Garden Bloggers’ Bloom Day, June 2014

It’s June and that means warm and sticky, but full of blooms here in sunny Austin, Texas.  Thanks to Carol at May Dreams Gardens for hosting the June jubilation for blooms in the garden.

The pretty, small flowers of the ground cover  Leadwort Plumbago, Ceratostigma plumbaginoides,  lend a sprinkling of blue in my gardens.

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I planted four-inch pots of these several years ago and they’ve been slow to develop and spread.  I think this will be their year.

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I’ve grown another ground cover,  Pink SkullcapScutellaria suffrutescens, for several years as well.

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A hardy, evergreen perennial, it’s unknown whether this plant is a native to Texas.   It’s a great perennial in my gardens though as it sports its bright fuchsia blooms throughout our long, hot summers.

The native shrub Autumn Sage, Salvia greggii,  is a staple in my gardens.

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There are a variety of bloom colors for this perennial shrub, but the red is a favorite of mine–and of the hummingbirds as well.

The spring and early summer blooms of  ZexmeniaWedelia texana and Purple Coneflower, Echinacea purpurea, continue showing off–both have a long bloom cycles.

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Another beautiful red-flowering perennial is the Rock Penstemon, Penstemon baccharifolius. 

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There are several types of penstemons in my gardens, but the Rock is the only summer flowering penstemon that I grow.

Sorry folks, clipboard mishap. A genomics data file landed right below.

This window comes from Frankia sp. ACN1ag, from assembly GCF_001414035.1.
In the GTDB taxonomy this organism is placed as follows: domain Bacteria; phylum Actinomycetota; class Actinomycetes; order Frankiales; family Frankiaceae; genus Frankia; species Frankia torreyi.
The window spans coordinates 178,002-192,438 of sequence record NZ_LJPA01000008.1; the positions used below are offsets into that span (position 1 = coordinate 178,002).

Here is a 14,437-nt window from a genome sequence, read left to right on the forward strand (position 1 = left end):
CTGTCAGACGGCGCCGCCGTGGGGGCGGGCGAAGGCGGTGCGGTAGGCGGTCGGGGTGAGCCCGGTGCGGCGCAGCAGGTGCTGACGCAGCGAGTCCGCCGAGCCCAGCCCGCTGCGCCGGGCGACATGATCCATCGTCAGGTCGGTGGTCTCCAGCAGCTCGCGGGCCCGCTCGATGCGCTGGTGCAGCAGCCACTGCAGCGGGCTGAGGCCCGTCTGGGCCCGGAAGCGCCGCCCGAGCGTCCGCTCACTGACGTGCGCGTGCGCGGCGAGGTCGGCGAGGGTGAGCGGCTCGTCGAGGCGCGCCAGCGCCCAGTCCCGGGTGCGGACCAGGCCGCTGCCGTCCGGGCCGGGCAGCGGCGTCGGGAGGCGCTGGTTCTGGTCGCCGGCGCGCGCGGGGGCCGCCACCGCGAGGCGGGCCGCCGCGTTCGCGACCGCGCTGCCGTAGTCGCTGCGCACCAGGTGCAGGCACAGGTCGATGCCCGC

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The Mexican Honeysuckle, Justicia spicigera, died completely to the ground this past winter, but is resilient in foliage growth and blooms.

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Finally, there’s nothing that shouts “summer!” like the common sunflower.

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I don’t know which one this is and I don’t care.  It grows from the sunflower seeds that I feed the birds throughout the growing season. As I’m weeding up the seemingly millions of spring seedlings in my pathways,  I  curse myself for setting out the sunflower seeds,

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but I’m always glad that I allow a few seedlings to mature.  Pollinators like the flowers and finches like the seeds.

Happy June Blooms! Pop over to May Dreams Gardens to see what gardeners around the world have blooming in their gardens.

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6 thoughts on “Garden Bloggers’ Bloom Day, June 2014

  1. Gorgeousness abounds. I’m reminding myself to come back to these posts this coming September to plan my fall buyandplant list. I’ll resist the impulse to put anything else in the ground until then (if I’m sensible, anyway) but it is great to have these displays preserved online to remind me what sort of colors and growth habits I could expect eventually from the four inch pots I’ve yet to buy!

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    • There are so many plants to love here. I sometimes forget that when I fantasize about moving elsewhere. It’s time to stop planting for now and enjoy what we have in our gardens.

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  2. Wonderful blooms. We are so lucky to have flowers that bloom even when the weather knocks us out. A favorite is the leadwort plumbago is a reliable return in the summer garden and fills in spots where spring flowers once bloomed. Is yours in full sun? Mine is in part shade so I wonder how it fares in the sun. Happy Bloom Day.

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    • Hi Jenny! Yes, the leadwort is in full sun, though it’s shaded after about 3pm. I think that’s an ideal situation. I once removed some leadwort from a hell strip–it was just too hot and had too much sun exposure, so I think some afternoon shad is in order for that plant.

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